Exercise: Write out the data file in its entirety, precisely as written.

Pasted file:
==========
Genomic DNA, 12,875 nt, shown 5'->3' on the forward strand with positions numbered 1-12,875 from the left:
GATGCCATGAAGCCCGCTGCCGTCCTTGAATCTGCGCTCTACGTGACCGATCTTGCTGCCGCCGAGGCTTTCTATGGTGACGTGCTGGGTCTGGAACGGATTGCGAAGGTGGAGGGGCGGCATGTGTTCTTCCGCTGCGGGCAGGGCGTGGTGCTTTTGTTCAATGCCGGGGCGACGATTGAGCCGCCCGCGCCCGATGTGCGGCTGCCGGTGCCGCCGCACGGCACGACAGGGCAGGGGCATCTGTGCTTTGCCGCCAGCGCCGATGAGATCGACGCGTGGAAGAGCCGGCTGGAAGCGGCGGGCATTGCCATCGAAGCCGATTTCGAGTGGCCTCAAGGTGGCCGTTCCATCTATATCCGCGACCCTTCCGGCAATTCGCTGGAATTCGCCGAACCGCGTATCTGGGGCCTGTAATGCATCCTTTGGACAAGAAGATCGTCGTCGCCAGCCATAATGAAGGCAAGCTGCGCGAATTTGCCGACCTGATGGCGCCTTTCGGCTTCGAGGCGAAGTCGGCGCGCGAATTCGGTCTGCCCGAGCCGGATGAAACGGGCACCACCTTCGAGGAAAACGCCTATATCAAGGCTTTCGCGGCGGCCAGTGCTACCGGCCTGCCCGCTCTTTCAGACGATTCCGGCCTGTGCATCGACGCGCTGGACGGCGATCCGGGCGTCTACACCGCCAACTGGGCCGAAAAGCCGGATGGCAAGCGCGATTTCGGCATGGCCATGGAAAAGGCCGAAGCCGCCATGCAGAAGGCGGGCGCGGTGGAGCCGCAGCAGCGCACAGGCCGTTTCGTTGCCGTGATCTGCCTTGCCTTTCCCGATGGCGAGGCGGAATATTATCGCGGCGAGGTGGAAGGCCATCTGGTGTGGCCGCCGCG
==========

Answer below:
Genomic DNA, 12,875 nt, shown 5'->3' on the forward strand with positions numbered 1-12,875 from the left:
GATGCCATGAAGCCCGCTGCCGTCCTTGAATCTGCGCTCTACGTGACCGATCTTGCTGCCGCCGAGGCTTTCTATGGTGACGTGCTGGGTCTGGAACGGATTGCGAAGGTGGAGGGGCGGCATGTGTTCTTCCGCTGCGGGCAGGGCGTGGTGCTTTTGTTCAATGCCGGGGCGACGATTGAGCCGCCCGCGCCCGATGTGCGGCTGCCGGTGCCGCCGCACGGCACGACAGGGCAGGGGCATCTGTGCTTTGCCGCCAGCGCCGATGAGATCGACGCGTGGAAGAGCCGGCTGGAAGCGGCGGGCATTGCCATCGAAGCCGATTTCGAGTGGCCTCAAGGTGGCCGTTCCATCTATATCCGCGACCCTTCCGGCAATTCGCTGGAATTCGCCGAACCGCGTATCTGGGGCCTGTAATGCATCCTTTGGACAAGAAGATCGTCGTCGCCAGCCATAATGAAGGCAAGCTGCGCGAATTTGCCGACCTGATGGCGCCTTTCGGCTTCGAGGCGAAGTCGGCGCGCGAATTCGGTCTGCCCGAGCCGGATGAAACGGGCACCACCTTCGAGGAAAACGCCTATATCAAGGCTTTCGCGGCGGCCAGTGCTACCGGCCTGCCCGCTCTTTCAGACGATTCCGGCCTGTGCATCGACGCGCTGGACGGCGATCCGGGCGTCTACACCGCCAACTGGGCCGAAAAGCCGGATGGCAAGCGCGATTTCGGCATGGCCATGGAAAAGGCCGAAGCCGCCATGCAGAAGGCGGGCGCGGTGGAGCCGCAGCAGCGCACAGGCCGTTTCGTTGCCGTGATCTGCCTTGCCTTTCCCGATGGCGAGGCGGAATATTATCGCGGCGAGGTGGAAGGCCATCTGGTGTGGCCGCCGCG